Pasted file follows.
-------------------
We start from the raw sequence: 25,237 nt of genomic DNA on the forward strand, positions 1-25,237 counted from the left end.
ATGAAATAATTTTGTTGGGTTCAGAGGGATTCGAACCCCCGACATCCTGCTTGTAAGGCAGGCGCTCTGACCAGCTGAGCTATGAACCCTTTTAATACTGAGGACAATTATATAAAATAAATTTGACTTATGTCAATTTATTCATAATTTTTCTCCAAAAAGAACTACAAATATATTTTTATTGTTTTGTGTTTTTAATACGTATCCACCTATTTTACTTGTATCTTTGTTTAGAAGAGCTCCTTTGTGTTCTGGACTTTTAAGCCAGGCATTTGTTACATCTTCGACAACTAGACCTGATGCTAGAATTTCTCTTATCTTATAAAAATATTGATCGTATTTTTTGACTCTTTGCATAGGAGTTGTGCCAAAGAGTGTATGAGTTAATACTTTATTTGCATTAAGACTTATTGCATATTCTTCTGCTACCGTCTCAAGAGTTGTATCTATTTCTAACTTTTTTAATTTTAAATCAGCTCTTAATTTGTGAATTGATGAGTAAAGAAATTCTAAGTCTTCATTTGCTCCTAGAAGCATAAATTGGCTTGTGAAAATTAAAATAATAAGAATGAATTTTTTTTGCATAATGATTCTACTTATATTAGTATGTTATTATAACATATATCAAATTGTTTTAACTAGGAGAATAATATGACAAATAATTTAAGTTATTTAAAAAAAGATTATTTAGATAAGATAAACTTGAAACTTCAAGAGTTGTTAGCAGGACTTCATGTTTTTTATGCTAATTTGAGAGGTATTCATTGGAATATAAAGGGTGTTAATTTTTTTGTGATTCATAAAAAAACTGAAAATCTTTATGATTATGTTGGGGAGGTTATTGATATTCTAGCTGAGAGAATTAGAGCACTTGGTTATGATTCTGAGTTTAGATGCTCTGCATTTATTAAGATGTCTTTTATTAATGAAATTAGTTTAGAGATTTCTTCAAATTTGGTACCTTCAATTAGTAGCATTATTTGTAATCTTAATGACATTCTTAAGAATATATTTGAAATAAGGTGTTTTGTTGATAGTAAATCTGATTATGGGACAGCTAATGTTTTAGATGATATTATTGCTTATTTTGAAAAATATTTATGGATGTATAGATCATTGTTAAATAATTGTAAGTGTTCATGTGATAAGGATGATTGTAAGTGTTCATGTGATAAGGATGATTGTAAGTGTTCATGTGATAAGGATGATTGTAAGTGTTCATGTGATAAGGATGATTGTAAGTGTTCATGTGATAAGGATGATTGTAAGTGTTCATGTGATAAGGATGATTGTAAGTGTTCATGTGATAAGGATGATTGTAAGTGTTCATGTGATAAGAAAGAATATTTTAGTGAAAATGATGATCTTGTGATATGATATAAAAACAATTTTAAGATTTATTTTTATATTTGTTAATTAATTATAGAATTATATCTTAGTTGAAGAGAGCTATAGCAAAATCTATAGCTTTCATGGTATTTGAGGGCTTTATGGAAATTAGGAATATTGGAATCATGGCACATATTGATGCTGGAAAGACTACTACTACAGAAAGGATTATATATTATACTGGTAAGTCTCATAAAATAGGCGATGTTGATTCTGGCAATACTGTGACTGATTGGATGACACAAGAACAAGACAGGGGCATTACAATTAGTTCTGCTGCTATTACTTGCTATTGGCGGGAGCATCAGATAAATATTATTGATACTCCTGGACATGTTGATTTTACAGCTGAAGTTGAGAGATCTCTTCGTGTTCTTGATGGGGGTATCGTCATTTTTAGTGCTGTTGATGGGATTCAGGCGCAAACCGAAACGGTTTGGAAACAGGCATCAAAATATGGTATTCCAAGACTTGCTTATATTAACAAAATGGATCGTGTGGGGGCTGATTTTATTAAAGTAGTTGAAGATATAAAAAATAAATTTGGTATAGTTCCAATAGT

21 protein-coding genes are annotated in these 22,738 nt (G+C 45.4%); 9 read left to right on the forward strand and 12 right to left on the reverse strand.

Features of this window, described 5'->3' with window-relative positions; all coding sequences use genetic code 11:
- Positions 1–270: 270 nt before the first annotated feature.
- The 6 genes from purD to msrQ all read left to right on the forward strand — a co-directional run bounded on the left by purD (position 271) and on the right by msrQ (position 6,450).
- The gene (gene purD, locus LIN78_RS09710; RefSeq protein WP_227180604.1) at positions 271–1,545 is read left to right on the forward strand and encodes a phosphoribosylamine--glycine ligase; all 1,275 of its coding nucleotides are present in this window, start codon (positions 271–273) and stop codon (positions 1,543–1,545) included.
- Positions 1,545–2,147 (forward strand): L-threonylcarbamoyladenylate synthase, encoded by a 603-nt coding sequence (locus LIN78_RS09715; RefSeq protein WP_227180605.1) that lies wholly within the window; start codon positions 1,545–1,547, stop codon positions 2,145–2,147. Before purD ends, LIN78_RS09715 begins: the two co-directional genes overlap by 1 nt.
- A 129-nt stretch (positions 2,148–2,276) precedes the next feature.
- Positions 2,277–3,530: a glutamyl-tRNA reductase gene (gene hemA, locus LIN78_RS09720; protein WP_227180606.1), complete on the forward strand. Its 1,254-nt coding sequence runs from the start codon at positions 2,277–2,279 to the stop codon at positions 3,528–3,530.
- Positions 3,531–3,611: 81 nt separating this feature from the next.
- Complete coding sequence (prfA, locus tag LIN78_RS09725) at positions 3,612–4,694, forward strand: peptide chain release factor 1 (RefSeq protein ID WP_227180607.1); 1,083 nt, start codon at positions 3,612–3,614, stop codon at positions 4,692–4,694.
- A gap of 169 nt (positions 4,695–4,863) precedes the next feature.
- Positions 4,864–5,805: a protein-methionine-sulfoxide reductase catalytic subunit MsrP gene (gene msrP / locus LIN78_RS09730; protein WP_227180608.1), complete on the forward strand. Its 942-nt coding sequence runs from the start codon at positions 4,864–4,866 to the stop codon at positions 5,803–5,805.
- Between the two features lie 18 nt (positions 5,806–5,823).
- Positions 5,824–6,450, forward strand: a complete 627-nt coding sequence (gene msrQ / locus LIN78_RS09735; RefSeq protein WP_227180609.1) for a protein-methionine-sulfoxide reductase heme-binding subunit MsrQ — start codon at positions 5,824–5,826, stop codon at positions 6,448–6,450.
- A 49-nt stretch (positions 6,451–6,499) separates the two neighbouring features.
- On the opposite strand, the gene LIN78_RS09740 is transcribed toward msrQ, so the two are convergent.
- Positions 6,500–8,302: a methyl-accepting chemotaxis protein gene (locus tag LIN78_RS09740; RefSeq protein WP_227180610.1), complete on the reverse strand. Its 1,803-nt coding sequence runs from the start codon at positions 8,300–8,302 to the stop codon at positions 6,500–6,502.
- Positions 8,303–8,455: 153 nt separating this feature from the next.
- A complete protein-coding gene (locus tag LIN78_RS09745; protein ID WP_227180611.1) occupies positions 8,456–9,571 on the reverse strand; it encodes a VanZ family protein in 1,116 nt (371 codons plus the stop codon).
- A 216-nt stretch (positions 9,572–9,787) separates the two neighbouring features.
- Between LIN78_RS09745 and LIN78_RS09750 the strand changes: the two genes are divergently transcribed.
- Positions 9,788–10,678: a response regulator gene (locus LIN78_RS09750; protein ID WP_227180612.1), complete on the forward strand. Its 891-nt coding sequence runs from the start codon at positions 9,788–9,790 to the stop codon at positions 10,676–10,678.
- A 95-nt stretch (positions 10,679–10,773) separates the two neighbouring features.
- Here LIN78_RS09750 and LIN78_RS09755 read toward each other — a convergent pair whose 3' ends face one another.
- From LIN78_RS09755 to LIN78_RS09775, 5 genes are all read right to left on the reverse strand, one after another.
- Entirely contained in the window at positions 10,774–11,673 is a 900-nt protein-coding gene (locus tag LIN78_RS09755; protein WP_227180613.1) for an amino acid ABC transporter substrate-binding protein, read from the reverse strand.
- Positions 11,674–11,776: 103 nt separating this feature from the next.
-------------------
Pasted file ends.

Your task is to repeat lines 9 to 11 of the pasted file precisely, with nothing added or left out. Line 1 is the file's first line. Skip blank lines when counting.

- A 129-nt stretch (positions 2,148–2,276) precedes the next feature.
- Positions 2,277–3,530: a glutamyl-tRNA reductase gene (gene hemA, locus LIN78_RS09720; protein WP_227180606.1), complete on the forward strand. Its 1,254-nt coding sequence runs from the start codon at positions 2,277–2,279 to the stop codon at positions 3,528–3,530.
- Positions 3,531–3,611: 81 nt separating this feature from the next.